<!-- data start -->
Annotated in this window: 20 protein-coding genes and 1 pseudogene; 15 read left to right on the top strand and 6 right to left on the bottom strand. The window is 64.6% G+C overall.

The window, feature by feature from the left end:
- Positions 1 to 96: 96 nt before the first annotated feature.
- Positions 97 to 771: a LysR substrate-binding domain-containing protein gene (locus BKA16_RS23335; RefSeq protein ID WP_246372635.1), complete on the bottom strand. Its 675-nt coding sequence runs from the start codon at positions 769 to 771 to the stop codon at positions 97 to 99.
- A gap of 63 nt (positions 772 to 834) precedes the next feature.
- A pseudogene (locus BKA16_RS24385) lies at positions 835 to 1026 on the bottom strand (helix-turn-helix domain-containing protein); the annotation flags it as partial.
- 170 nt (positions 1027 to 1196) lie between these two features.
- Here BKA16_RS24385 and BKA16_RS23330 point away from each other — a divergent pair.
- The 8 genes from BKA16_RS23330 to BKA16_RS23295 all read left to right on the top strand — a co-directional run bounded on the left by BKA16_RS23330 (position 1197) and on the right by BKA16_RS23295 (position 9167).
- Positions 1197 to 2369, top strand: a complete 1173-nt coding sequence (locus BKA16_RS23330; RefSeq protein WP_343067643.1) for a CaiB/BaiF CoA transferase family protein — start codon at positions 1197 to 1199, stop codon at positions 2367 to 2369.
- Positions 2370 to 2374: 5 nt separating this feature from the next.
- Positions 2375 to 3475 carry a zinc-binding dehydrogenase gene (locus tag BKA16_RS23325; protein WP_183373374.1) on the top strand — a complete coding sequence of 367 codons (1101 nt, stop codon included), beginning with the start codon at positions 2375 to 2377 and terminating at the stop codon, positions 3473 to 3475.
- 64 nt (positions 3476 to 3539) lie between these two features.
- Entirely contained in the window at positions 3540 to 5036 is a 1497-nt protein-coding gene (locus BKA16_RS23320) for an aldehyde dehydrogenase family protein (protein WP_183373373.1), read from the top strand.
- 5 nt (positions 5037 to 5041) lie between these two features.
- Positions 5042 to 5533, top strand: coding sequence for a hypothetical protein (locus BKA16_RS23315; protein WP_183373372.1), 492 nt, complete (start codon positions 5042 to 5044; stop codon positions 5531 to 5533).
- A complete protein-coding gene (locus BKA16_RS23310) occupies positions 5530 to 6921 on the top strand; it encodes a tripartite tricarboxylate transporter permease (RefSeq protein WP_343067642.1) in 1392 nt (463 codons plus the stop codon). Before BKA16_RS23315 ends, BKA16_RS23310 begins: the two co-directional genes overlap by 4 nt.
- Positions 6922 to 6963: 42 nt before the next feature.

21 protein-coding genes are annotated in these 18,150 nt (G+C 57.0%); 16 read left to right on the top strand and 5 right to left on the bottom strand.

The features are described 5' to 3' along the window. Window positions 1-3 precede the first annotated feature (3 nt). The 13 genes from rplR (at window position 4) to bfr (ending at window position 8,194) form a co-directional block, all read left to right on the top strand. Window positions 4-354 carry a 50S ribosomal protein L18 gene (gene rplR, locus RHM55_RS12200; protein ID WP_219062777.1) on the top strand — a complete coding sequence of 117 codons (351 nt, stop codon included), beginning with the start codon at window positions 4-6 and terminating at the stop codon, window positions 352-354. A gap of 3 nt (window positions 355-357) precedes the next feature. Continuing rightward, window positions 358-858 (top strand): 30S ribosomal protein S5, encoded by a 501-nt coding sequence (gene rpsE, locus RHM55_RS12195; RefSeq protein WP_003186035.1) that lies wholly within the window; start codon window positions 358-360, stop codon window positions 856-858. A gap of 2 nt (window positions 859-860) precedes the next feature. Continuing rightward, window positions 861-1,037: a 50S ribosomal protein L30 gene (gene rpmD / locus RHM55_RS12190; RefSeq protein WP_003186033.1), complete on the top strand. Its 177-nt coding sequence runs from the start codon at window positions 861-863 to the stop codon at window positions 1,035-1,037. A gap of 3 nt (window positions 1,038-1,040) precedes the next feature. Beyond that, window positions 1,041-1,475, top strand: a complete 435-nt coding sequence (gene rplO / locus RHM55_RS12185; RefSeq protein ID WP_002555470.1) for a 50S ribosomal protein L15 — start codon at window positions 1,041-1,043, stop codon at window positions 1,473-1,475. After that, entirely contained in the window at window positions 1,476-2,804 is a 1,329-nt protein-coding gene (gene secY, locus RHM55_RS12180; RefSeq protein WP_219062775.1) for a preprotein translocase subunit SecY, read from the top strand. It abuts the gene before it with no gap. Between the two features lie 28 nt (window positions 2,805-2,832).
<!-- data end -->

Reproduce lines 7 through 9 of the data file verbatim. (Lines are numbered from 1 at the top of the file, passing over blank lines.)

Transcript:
- 170 nt (positions 1027 to 1196) lie between these two features.
- Here BKA16_RS24385 and BKA16_RS23330 point away from each other — a divergent pair.
- The 8 genes from BKA16_RS23330 to BKA16_RS23295 all read left to right on the top strand — a co-directional run bounded on the left by BKA16_RS23330 (position 1197) and on the right by BKA16_RS23295 (position 9167).